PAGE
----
Ameriprise to buy BMO’s European asset management business for $845M

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After achieving positive flows last year in its asset management business, Ameriprise Financial has inked a deal that would introduce even more clients to the company’s funds.

Ameriprise is buying BMO Financial Group’s EMEA asset management business for approximately $845 million, it said April 12. The deal, expected to close in the fourth quarter, will add $124 billion of European AUM and give Ameriprise access to the Canadian bank’s ESG strategies. It will also initiate a distribution relationship with BMO’s North American wealth management business.

“This strategic acquisition represents an important next step as we expand our solutions capabilities, broaden our client offering and deepen our talented team,” Jim Cracchiolo, CEO of Ameriprise, said in a statement.

Spokespeople at Ameriprise and BMO declined to make executives available for an interview.

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Through the deal, Ameriprise will gain a “substantial presence” in Europe’s institutional market and grow its asset management AUM to $671 billion —but Ameriprise is also anticipating a benefit within the retail market.

The acquisition “establishes a strategic relationship with BMO Wealth Management” that will give Bank of Montreal clients access to Ameriprise’s funds, offered through its asset management subsidiary, Columbia Threadneedle Investments, according to the company

Ameriprise purchased Threadneedle, and later Columbia Management, more than a decade ago, merging the brands together in 2015.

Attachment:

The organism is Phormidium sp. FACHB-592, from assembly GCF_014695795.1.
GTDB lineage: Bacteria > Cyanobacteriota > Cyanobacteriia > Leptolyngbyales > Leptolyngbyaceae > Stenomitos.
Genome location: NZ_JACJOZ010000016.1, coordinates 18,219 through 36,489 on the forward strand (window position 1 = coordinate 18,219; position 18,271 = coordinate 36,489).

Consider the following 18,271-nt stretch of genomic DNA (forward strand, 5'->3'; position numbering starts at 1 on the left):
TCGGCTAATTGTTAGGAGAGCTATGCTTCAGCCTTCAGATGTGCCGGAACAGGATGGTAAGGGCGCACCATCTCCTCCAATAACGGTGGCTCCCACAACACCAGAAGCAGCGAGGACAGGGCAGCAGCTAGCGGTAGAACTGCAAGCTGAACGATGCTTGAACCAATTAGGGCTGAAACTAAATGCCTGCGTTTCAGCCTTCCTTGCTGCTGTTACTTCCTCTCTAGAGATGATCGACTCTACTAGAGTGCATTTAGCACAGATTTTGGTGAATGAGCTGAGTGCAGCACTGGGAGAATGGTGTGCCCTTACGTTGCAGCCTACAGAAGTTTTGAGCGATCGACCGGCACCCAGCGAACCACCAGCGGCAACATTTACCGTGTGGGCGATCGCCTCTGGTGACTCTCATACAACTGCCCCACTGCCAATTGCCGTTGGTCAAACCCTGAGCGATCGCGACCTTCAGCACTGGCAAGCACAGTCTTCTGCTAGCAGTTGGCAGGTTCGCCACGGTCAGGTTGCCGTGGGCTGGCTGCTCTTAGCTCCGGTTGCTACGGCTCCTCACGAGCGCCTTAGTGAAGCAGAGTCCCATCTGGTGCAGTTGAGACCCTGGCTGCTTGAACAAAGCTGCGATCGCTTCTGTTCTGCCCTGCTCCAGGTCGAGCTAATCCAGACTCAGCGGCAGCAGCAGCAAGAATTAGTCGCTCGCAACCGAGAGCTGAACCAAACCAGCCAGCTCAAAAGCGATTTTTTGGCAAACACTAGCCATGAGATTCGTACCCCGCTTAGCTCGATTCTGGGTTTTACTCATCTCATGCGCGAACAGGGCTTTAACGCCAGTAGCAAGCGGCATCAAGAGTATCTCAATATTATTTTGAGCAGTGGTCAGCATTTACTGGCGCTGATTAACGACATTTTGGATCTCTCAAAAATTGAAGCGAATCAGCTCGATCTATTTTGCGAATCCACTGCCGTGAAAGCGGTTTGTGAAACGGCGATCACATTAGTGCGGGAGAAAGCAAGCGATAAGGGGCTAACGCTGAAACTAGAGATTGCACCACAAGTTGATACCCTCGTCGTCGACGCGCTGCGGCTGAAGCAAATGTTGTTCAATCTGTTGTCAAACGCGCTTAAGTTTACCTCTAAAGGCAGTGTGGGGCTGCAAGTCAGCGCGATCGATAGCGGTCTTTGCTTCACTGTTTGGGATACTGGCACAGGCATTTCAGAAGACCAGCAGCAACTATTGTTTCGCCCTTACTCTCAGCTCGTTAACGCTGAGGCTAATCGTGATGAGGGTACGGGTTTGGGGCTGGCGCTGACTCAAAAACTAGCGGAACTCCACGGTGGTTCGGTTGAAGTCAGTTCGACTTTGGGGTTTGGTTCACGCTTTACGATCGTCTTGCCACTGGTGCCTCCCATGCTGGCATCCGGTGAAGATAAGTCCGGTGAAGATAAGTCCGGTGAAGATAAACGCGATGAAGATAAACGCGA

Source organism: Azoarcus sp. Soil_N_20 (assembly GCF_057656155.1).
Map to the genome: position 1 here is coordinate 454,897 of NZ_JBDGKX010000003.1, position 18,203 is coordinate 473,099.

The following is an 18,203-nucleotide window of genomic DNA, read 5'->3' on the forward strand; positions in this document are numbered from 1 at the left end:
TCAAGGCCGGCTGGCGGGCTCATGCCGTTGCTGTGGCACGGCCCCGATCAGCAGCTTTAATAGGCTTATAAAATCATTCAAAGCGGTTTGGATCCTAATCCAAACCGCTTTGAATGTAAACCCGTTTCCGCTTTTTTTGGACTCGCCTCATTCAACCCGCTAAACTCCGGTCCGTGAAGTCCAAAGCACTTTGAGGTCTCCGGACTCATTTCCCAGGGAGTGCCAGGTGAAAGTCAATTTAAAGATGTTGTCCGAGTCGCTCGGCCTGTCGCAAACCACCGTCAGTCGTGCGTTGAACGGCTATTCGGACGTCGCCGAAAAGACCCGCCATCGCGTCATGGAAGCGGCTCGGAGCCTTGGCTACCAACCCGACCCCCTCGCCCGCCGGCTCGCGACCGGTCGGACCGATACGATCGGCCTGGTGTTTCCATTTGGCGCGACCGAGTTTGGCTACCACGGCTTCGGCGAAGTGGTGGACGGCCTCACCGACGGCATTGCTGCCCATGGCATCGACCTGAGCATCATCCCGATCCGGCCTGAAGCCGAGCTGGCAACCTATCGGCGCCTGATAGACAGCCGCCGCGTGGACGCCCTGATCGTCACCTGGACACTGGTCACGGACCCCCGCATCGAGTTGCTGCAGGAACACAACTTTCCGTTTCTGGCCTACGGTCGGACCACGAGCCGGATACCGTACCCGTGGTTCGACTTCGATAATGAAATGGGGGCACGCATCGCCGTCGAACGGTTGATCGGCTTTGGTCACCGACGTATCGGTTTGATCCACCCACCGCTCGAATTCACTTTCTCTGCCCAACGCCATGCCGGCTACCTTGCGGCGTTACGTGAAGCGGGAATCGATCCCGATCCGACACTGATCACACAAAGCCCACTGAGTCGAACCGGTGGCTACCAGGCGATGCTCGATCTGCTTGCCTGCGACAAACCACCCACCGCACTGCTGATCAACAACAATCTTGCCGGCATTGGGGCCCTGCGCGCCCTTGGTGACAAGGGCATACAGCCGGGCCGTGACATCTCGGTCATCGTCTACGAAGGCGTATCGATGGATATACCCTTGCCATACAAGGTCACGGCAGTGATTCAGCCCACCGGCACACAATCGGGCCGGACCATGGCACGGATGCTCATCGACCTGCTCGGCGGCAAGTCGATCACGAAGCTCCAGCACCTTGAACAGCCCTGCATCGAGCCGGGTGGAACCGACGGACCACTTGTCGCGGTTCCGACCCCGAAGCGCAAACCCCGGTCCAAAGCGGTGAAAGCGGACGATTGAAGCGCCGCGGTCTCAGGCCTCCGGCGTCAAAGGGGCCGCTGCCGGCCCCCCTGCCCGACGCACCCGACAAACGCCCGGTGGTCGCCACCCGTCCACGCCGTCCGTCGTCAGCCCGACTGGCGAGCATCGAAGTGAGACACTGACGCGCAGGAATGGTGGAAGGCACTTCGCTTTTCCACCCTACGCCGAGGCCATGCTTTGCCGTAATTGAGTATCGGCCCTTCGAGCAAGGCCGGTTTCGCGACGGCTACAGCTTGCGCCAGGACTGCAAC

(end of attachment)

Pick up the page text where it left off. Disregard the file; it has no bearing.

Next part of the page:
Ameriprise will begin working with BMO “to determine which of our products will be made available to BMO Wealth Management clients and how in the U.S. certain of their clients can transfer their business to Columbia Threadneedle if they choose,” Ameriprise spokesman Carlos Melville said in a statement. He noted that there will not be any immediate changes, as there are “several months of work ahead” before closing the deal.

Approximately 59% of Ameriprise’s asset management business was with retail clients at the end of 2020, but the latest deal with BMO appears to be heavily focused on accumulating institutional clients, according to John Barnidge, an analyst with Piper Sandler who has been covering Ameriprise since 2015. Still, Barnidge added that the company’s focus on the retail market will be “something to watch for” in impending earnings calls.

In years past, Ameriprise’s asset management business experienced year-over-year outflows, although that started to turn around in 2019. By the end of 2020, Ameriprises reported $546.6 billion in asset management assets, a $52.4 billion increase from the year-ago period.

“They’ve radically turned around their flows in the asset management business that had been a headwind for a long time,” Barnidge says, noting the acquisition appears to be in line with Ameriprise’s overall strategy to grow that business.

Year to date, Columbia Threadneedle ETFs and open-end funds have attracted more than $3 billion in U.S. assets, according to Morningstar Direct.

Ameriprise spokesman Melville attributed the flows to strong performance “complemented by strong sales that reflect our focus on working with advisors to help their clients reach their goals.”

Barnidge suggested that the company’s decision to merge the Columbia and Threadneedle brands may have contributed as well.

Ameriprise said it expects to enhance its current product lineup with some of the capabilities of BMO’s international asset management division, namely their ESG and European real estate offerings, among others.

Following necessary regulatory approval and subsequent integration, Ameriprise will have more than $1.2 trillion of assets under management and administration, according to the company.

Barnidge noted that this deal only represents a small percentage of Ameriprise’s market cap, and wouldn’t have a significant impact on the overall company.

“That’s a good thing, because a lot of things are working really well,” he says.

In March, BMO’s retail brokerage and advisory business, BMO Harris Financial Advisors, affiliated with LPL as its broker-dealer and custodian after leaving Pershing. The bank had been looking for a potential buyer for its asset management business as early as October, according to Bloomberg News.

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